Tuesday, August 18, 2009


This Thursday Afghanistan will have its second “democratic” election under Western occupation. In recent years we Americans have lost track of what it means to occupy someone else’s country. Some Americans have even come to believe that occupiers are the same as liberators. Seventy years ago, many Germans labored under similar delusions.

Right now, there are forces from 9 foreign countries stationed in Afghanistan. They are occupiers. They include the nations of NATO in Europe – the same major powers involved in World War II (Britain, Germany and Italy). Strange as it may be, even Singapore has people in Afghanistan. Of course, the largest fighting force there comes from the United States.

No country under foreign occupation has ever conducted an election that had any historical international credibility. How could they? Just as the German army was in charge of French elections in Nazi occupied France, so too the US military conducted the Iraqi elections and is now in charge of “security” for the elections in Afghanistan. In Iraq, even the ballots themselves were printed in the United States.

In the first occupied Afghan election, in 2004, 15 of the 16 candidates for President actually withdrew claiming widespread election fraud – before the votes were cast! Guess who stayed and then guess who won. Now guess who is running for “re-election.” Guess who’s going to win again.

Russia’s Stalin said it was not “who voted” that mattered so much. In any election, Stalin said, the important people are those “…who count the votes.” According to reports broadcast on the BBC today, the votes in Afghanistan have already been counted – 2 days before the election takes place. Look it up. The BBC is online, on the Internet. Anyone can access it. Don’t waste your time looking for this BBC investigation in the US press or on US television. Although, to their great credit, there was a small mention of it on the CBS website.

Did we invade and occupy Afghanistan so we could hold corrupt elections? Is that really why we went there and why we’re still there? Have Americans died for this?

Do you know how long we’ve been there? Can you remember when this Afghan “war” began? The date was October 7, 2001. That’s almost 8 years ago. This war in Afghanistan is now the longest foreign war ever fought by the United States. Has it been worth it? Is it still worth it? Do you remember why we went there in the first place?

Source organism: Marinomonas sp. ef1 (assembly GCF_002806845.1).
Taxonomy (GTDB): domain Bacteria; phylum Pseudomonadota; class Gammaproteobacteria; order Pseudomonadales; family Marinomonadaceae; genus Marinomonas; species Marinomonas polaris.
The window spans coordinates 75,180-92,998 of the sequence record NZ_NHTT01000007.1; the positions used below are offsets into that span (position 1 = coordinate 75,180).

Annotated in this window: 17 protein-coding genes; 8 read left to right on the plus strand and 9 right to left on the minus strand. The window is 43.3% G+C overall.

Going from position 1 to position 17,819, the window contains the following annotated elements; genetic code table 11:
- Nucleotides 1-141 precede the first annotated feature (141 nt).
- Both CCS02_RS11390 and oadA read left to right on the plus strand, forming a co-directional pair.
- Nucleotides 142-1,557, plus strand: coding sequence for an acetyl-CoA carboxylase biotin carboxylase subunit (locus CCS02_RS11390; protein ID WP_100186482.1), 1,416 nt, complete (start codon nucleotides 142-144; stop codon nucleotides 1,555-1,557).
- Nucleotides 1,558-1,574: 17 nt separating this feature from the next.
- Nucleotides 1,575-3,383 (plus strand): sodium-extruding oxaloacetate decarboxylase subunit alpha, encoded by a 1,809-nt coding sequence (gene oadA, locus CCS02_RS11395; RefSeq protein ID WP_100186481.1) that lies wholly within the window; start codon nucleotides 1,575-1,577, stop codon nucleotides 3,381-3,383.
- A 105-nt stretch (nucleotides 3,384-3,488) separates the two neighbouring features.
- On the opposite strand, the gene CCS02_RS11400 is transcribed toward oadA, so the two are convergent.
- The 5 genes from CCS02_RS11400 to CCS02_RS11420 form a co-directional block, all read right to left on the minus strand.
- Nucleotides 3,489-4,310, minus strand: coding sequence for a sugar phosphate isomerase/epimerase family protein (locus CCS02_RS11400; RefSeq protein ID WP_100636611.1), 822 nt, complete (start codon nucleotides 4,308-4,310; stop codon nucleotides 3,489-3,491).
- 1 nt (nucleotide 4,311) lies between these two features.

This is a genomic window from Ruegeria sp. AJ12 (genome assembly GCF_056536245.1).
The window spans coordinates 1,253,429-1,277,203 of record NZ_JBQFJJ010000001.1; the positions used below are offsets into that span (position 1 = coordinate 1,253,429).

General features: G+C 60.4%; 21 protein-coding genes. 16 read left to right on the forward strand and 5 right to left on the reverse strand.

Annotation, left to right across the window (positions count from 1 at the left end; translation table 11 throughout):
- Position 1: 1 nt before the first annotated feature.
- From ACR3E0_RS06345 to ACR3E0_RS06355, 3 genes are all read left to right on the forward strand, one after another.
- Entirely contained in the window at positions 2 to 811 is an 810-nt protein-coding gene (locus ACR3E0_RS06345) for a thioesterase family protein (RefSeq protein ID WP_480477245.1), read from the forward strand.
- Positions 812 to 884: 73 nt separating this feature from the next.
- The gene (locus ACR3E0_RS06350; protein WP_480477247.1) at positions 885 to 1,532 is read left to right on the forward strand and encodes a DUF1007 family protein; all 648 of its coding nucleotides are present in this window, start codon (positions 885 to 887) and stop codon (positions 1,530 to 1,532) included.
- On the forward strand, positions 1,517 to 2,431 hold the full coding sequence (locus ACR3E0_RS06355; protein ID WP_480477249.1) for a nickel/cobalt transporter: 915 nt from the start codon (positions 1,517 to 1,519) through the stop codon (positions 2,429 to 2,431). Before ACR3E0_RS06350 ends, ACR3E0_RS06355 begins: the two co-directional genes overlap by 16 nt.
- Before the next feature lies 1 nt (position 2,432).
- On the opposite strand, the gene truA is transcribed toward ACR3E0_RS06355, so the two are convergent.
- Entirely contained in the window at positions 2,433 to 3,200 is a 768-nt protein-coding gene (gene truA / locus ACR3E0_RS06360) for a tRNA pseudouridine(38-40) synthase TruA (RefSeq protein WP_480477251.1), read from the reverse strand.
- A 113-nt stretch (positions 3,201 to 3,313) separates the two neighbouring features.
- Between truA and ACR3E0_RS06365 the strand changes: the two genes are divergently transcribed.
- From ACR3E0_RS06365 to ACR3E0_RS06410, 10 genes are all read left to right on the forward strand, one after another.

To catch and kill Osama bin Laden.

Have we done that, yet? Yeah, sure. In fact, we don’t talk about it anymore. Osama bin Laden? Who’s he? He was just the one who attacked the United States on 9/11. No, it wasn’t anyone from Iraq or from Iran who flew airplanes into the World Trade Center and the Pentagon. It was a bunch of terrorists (most of whom were from Saudi Arabia!) who were headquartered in Afghanistan. We had every right to go after them – there and then… in Afghanistan, in October 2001.

Bush never caught them. He said he would. He said he’d get Osama “Dead or Alive!” He said he would “dig him out of his hole!” Have you forgotten that? That’s why we went there.

So, what the hell are we doing there today? What is the point?

On this one, Obama sounds just like Bush. New boss – just like the old boss. Only yesterday our new, Democratic President said we had an obligation to give the people of Afghanistan the chance to decide for themselves what kind of government they were going to have.

Excuse me? We do? Why?

Obama didn’t say a word yesterday about catching or killing Osama bin Laden. Even George Bush never said we were invading Afghanistan to give anybody who lived there a chance to decide for themselves what kind of government they wanted.

Barack Obama campaigned saying he would get us out of Iraq. He hasn’t done that yet. He also said we had lost focus on the real objective and that, as President, he would “win” in Afghanistan. He said he would go after Osama bin Laden, even if that meant chasing him into Pakistan. He hasn’t done that either.

During his campaign, Barack Obama often said that he wanted to be “the President of the United States of America.” And then he would say why. He told us what he wanted to accomplish in that office. I was impressed. I voted for him. However, I do not recall Obama ever saying that he wanted that job so he could obligate American lives and American treasure to the task of bringing Afghans whatever sort of government they wanted.

If he had said that – or anything remotely like that – I wouldn’t have voted for him.

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